Unless, of course, we centralize that data in a different way.
The problem is different
This is where things get interesting.
Though we’ve grown accustomed to seeing Fivetran as the natural line between SaaS apps and the data warehouse, ELT tools are actually a kind of awkward kink in this flow. They often operate as an unofficial middleman, manually mapping themselves to the APIs of the services they source from. It’s brittle—APIs can change without warning—incomplete—some data may not be available via an API—and inefficient—rather than getting told when things change, ELT tools usually have to scrape for updates. Fivetran and others do the hard work of dealing with all of this for us, but it can’t be cheap to support.6 As customers, we pay that price somewhere.
We’d all be better off—well, all of us except ELT vendors—if more apps did what Segment does, and wrote data straight to the warehouse themselves.
SaaS vendors could charge for this service, opening a new revenue stream that’s considerably easier to build than an embedded BI tool. If customers are already paying usage fees to Fivetran to sync data to their warehouse, the sale is easy: Pay us instead of them. They could be aggressive about it too, by packaging bulk access to their APIs with the syncing service, which would choke off Fivetran’s ability to run the syncs on their own.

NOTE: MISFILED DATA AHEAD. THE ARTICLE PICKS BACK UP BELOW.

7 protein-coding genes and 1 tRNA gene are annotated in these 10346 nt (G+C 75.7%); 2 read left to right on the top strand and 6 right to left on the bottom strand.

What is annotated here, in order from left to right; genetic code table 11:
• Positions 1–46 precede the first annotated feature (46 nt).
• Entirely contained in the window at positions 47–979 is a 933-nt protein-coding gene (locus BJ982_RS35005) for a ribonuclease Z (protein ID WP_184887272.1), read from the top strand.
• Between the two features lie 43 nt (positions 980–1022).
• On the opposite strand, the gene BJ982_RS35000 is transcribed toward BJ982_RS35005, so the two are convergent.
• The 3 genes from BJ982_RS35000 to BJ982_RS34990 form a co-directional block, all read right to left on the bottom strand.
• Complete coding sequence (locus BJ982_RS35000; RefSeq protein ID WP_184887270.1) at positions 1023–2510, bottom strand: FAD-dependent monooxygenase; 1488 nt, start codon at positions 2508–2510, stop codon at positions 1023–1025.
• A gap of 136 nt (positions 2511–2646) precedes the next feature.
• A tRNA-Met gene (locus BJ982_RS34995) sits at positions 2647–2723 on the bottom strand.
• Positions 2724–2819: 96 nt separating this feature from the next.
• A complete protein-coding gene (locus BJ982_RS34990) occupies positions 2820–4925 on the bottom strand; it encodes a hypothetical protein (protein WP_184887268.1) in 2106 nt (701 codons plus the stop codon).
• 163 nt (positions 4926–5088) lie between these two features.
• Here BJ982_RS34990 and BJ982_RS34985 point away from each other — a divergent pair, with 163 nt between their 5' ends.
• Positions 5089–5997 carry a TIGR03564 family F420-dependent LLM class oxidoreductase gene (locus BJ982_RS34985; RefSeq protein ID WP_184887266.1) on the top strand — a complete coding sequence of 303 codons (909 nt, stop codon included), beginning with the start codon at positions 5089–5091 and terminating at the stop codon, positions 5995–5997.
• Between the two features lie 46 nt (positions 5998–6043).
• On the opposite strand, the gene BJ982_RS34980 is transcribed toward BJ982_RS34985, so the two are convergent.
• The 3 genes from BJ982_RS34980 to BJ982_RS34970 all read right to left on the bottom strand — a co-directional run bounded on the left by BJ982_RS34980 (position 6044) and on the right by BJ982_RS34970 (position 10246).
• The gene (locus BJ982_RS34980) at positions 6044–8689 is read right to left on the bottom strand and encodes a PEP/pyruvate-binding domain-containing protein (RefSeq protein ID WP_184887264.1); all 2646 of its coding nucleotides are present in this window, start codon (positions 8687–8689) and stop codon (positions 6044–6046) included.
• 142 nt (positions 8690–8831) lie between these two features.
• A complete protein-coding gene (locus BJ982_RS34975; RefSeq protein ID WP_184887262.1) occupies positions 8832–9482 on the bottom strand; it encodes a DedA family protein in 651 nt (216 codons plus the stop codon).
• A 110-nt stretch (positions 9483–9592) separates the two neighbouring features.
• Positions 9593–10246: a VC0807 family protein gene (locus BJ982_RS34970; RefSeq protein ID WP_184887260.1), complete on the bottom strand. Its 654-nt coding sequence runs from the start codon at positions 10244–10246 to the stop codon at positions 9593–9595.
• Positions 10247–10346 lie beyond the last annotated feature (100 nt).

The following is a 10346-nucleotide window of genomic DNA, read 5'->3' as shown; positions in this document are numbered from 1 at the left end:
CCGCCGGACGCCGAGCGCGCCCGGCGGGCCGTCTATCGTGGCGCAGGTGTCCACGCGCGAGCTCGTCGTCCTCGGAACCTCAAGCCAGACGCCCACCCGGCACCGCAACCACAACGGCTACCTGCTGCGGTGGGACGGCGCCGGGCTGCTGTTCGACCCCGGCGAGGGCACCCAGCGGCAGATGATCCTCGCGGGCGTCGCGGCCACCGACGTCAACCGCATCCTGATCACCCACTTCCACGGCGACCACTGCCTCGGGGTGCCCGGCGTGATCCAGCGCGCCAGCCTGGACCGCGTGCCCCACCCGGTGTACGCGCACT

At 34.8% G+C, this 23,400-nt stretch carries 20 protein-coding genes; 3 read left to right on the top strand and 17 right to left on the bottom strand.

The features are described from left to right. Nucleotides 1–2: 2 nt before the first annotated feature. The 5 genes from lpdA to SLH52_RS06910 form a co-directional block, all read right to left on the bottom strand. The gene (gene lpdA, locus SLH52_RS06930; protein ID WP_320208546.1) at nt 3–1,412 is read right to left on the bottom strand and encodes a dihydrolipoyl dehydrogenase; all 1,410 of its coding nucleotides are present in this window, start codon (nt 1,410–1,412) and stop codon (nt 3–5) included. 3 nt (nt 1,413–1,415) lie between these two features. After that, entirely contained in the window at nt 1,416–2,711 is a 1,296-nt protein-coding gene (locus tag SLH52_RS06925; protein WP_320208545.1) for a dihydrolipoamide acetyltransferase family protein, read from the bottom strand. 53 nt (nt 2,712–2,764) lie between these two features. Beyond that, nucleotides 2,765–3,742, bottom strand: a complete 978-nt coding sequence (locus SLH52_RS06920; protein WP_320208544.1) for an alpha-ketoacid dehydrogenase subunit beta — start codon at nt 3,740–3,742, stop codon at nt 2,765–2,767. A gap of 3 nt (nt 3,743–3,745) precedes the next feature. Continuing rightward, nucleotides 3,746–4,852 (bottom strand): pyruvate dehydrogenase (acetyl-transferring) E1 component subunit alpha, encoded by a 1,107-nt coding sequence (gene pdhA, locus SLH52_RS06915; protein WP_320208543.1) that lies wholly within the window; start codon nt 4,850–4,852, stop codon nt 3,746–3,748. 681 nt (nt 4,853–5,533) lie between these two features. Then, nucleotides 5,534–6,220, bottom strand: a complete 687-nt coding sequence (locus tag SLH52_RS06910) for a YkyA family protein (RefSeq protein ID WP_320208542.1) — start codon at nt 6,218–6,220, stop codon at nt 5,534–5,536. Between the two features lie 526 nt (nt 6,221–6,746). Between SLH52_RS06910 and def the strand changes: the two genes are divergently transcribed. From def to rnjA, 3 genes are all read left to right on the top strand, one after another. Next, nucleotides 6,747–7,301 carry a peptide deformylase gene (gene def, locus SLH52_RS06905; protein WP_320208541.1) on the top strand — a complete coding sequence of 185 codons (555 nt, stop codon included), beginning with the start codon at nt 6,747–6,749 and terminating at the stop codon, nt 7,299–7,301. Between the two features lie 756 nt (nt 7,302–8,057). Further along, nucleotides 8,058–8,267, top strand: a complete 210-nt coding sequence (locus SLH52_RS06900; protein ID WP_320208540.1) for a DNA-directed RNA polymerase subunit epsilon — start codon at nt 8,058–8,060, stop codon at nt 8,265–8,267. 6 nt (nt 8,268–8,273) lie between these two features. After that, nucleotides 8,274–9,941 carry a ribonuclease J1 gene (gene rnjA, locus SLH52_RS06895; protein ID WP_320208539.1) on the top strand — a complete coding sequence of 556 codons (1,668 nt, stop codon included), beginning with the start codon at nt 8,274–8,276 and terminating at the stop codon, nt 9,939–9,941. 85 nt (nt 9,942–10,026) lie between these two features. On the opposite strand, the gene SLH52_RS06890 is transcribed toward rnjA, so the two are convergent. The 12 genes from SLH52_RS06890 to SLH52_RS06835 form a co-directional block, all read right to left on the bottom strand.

Customers would probably prefer to buy these pipelines directly from the SaaS provider. It’s one less vendor to deal with, and would probably cost less. Most importantly, though, vendors could provide a better service than Fivetran. An native syncing product would be more reliable, because the SaaS app and the data pipeline would be managed by the same people; it’d be faster, because vendors could push data to the warehouse in real time when the app updates; it’d be more efficient—and therefore cheaper—for the warehouse, because it wouldn’t rely on bulk updates.
Warehouses might make efforts to support this as well. For example, Snowflake, which clearly has ambitions to be the hub of the data ecosystem, could build simple ingestion APIs for SaaS services to write to. The more apps that create native integrations into Snowflake, the more Snowflake’s gravity builds—if you know you want to centralize your SaaS data, and all your SaaS tools can write to Snowflake, you probably buy Snowflake. And the easier it is to build these syncs, the more SaaS vendors could and would offer them.